Notes on life, art, photography and technology, by a Danish dropout bohemian.
When you drink the water, remember the river.
And those adults are the leaders of our world. Scary thought huh?
There's a reason why so many atrocities are committed by child soldiers.Talk to almost anyone in Africa - they'll all have horror stories to share.
But they do behave that way, they just lack the weapons adults have. Behaviourally adults are no different than children.
Yeah, sure, but we allow adults to go kill strangers in another country, but if it were children, we would see how insane it is.
Come on, no kid would ever behave THAT horribly!Yes, I *had* read that theonion article already. But still... Even then, they're hardly more frightening than Michael Jackson.To be really nasty, you need the educated, full-bloomed sense of cruelty of an adult mind. :-("but if it were children, we would see how insane it is." No need for children. Imagine History's most famous large-scale battles, if the same scene had been the doing of as many dogs (or cats) methodically slaughtering each other.And they say animals are savage beasts... PFAH! Laughable amateurs.
To be really nasty, you need the educated, full-bloomed sense of cruelty of an adult mind.No, you need the adult's ability to deal with abstract thoughts so you can distance yourself from the real consequences of your actions.
You mean, you need to have an adult ability to sadism and non-empathy, as opposed to a child's mere thoughtlessness?
No, I was more thinking that the politicians who order wars and even the pilots, artillery officers and so on who fire weapons tend not to think in terms of the real people who will be on the receiving end. Terminology like "take out" or "surgical strike" is, consciously or not, designed to support this sort of compartmentalization.In order to make wars possible it's necessary to dehumanize the enemy - hence the dismissive or worse nicknames often used. It's all about kidding yourself that you're not actually being cruel to real people.A good read on this subject is Generation Kill by Evan Wright. It's his story of being an "embedded" reporter with a Marine Recon company during the invasion of Iraq. What I took away from this book is the care and worry not to cause avoidable harm to innocent civilians of the experienced NCOs and junior officers who'd seen action before and had understanding of the consequences of their actions vs the wild cowboy antics of some of the less experienced but more senior officers who had been moved up from essentially desk jobs. Though, at the same time as taking great care in sniper type actions, the junior soldiers could still cheer artillery strikes on towns - it seems to me because even though they abstractly understood the consequences they could distance themselves enough from what was really happening.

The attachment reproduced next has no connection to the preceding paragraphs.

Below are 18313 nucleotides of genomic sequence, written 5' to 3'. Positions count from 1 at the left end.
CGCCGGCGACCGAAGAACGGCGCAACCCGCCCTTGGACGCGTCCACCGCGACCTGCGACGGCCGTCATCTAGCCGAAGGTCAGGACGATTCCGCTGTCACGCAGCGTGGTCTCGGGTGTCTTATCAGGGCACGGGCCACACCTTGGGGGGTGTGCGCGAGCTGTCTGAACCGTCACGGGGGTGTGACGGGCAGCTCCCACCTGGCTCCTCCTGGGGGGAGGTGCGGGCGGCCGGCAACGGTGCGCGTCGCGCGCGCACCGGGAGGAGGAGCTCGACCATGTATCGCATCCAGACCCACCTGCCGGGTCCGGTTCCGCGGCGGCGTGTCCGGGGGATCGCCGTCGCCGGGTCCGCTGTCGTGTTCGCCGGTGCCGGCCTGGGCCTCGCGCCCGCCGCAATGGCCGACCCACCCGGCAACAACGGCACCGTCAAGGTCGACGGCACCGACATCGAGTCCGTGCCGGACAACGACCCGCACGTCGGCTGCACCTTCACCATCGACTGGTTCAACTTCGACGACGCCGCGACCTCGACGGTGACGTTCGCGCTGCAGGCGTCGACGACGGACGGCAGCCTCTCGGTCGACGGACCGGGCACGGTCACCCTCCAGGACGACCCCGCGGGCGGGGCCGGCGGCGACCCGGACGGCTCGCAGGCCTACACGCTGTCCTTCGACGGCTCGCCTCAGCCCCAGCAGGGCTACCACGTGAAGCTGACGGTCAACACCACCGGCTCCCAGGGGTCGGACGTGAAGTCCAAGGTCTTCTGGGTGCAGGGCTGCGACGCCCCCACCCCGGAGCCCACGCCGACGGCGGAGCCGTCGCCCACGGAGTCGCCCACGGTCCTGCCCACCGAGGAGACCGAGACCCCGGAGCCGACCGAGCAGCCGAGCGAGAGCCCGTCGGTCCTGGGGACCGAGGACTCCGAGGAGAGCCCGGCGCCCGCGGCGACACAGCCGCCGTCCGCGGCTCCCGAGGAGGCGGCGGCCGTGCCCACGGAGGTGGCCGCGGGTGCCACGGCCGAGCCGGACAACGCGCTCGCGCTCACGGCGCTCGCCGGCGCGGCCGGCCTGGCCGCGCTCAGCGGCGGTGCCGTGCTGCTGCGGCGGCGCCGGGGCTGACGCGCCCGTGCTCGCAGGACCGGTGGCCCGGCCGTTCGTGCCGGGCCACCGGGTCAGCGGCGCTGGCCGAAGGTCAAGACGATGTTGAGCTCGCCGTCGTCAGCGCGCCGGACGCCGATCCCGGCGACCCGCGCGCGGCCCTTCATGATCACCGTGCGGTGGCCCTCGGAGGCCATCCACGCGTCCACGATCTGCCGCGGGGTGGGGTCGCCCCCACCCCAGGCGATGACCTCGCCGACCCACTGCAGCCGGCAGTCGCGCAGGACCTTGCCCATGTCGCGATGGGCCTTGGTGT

"In order to make wars possible it's necessary to dehumanize the enemy" You probably know you didn't come up with this one, right?I first heard about it in Ethics class, with the historical frame of nazi experiments.This is so true. And so horrible.Can any sensible being accept the very idea of deciding a war?Not to mention that joint "pruning of the Truth" which is flimsy excuses to be the invading one."They [the mullahs] eventually admitted that the survival of the regime depended on the war." -- (Marjane Satrapi, Persepolis p116)
You probably know you didn't come up with this one, right?Yes, of course. It's often said but also often forgotten including, I would suggest, earlier in this thread; cruelty or sadism, as such, aren't the root of the problem.Sort of like when a cat plays with an injured bird or mouse, it's not being cruel though we see its actions are cruel.
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